Transgenic, genetically modified, or genetically engineered corn, has been modified using molecular techniques to produce proteins identified from another organism. For insect-protected transgenic corn, insecticidal proteins are expressed by the corn plant and provide control of an insect pest that feeds on the plant.
Bt corn has been modified to produce insecticidal proteins that are made by Bacillus thuringiensis (Bt), a naturally occurring bacterium in the soil. There are several strains of Bt, each producing different insecticidal proteins that control specific groups of insect pests.
Non-transgenic Bt products are often used in organic crop protection as a foliar insecticide.
How It Works
Bt proteins are lethal to some life stages of specific moths and beetles. For transgenic Bt corn, the insect pest must ingest plant tissue that expresses the Bt protein (e.g. larvae ingests pollen or silk expressing Bt protein) for it to work. For non-transgenic Bt products, such as foliar sprays, the insect pest feeds on the tissues that the Bt has been applied to (e.g. leaves).
As the insect feeds, their digestive enzymes activate the toxic form of the protein. The insect has an alkaline environment in the gut, which is critical to activate the toxin. The toxin binds to specific receptors on the cells lining of the insects’ gut, causing the cells to rupture. These receptors are specific to the Bt protein structure and must be present for the Bt protein to work. Bacteria from the gut invade the body cavity and the infected insect dies within 24 to 48 hours.
Mammals, including humans, have acidic digestive systems and lack the receptor cells which the Bt protein requires for binding, so Bt protein poses no risk to mammals and is digested like any other protein.
Value of Transgenic Corn
Bt corn has been commercially available in North America for over twenty years. Throughout that time, Bt corn hybrids have proven very effective to protect yield and quality loss from European corn borer and corn rootworm. The use of Bt corn has also resulted in less insecticide use for control of these target pests and protection of natural biological control populations.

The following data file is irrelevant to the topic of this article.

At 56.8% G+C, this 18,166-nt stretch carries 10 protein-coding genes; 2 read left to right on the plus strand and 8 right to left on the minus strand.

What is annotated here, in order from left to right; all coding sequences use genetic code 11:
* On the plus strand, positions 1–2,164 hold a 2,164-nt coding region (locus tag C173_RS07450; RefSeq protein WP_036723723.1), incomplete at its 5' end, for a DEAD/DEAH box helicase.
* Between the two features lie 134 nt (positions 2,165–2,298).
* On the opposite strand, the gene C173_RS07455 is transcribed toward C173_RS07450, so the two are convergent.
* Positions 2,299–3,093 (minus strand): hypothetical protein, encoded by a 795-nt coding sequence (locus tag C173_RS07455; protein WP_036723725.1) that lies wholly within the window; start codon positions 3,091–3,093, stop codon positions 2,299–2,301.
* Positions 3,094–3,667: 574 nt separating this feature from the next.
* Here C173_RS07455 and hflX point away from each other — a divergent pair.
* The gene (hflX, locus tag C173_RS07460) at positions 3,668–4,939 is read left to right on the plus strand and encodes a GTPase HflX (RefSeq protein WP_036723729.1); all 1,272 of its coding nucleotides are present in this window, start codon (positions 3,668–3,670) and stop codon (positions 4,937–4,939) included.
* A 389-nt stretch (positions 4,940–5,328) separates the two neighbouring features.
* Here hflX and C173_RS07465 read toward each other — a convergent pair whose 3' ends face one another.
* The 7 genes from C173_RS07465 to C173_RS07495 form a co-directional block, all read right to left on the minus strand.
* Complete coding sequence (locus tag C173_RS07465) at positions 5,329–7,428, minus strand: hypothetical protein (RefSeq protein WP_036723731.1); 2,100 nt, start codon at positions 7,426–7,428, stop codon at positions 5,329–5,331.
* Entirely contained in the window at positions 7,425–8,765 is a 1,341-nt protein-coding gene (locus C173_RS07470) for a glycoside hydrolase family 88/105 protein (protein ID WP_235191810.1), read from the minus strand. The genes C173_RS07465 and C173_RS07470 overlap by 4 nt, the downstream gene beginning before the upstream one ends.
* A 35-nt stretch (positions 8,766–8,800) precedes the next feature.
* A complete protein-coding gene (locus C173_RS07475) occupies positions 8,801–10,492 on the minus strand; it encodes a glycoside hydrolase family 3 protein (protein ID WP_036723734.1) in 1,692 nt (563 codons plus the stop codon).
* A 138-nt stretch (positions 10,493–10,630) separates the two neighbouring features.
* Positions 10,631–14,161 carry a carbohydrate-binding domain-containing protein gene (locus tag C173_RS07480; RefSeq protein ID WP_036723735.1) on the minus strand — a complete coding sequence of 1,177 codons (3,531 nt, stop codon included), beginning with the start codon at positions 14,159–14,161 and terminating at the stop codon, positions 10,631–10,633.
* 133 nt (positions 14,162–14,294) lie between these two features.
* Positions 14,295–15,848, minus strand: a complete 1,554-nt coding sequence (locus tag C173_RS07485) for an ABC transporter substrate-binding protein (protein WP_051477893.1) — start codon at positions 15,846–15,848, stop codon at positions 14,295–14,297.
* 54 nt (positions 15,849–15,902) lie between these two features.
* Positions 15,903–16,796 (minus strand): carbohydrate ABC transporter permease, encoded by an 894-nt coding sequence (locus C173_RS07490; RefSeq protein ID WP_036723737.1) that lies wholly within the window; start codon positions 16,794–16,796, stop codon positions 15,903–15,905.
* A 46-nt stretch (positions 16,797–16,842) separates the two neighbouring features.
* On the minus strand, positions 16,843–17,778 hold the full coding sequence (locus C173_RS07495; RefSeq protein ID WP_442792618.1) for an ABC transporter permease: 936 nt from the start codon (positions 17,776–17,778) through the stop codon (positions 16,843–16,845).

In the US, regional suppression of European corn borer and corn earworm populations has been documented since the introduction of Bt corn use (https://www.jstor.org/stable/40931819, https://doi.org/10.1073/PNAS.1720692115). This has resulted in reduced risk of injury and control costs for non-Bt corn growers such as organic producers and producers of other vegetable host crops such peppers, green beans, and sweet corn.
Impact on Non-Target Organisms
Many studies have shown that Bt proteins are highly selective in managing the target pest species. Bt corn does not affect beneficial insects including: honey bees, ladybird beetles, green lacewing larvae, spiders, pirate bugs, damsel bugs, syrphid flies or parasitic wasps. In addition, Bt corn for rootworm control does not affect beneficial soil arthropods including: centipedes, millipedes, carrion beetles, tiger beetles, crickets, ants, spring tails, or earthworms.
However, indirect effects on natural enemies could occur. Predators, parasites and pathogens of the target pests might decline as pest populations decline. Refuge areas may moderate these indirect effects. Potential declines in beneficial species are predicted to be much less than one would expect if a foliar insecticide were to be used.
Research is ongoing to ensure that beneficial and non-target insects are not being affected by transgenic corn technology.
Transgenic Corn and the Monarch Butterfly
The monarch butterfly is one of the most recognized and beautiful butterflies found in North America. The monarch larvae are entirely dependent on the common milkweed for food. Initial U.S. laboratory studies conducted in 1999 found that the mortality rate of monarch larvae increased when fed milkweed leaves that were dusted with Bt pollen. A collaborative research effort across the U.S. Corn Belt and Ontario (University of Guelph) was undertaken to address the potential questions this study posed. These studies expanded on the extensive risk assessment already completed for Bt corn on non-target insects, but also specifically addressed the impact of Bt pollen on the monarch butterfly and other caterpillar species. The main conclusions from the subsequent studies were that Bt corn hybrids grown in Ontario and throughout the Corn Belt of North America pose a negligible threat to monarch butterfly larvae.
Impact of Bt corn pollen on monarch butterfly populations: A risk assessment: https://www.pnas.org/doi/10.1073/pnas.211329998
Full details on the research conducted can be found at: http://www.ars.usda.gov/is/br/btcorn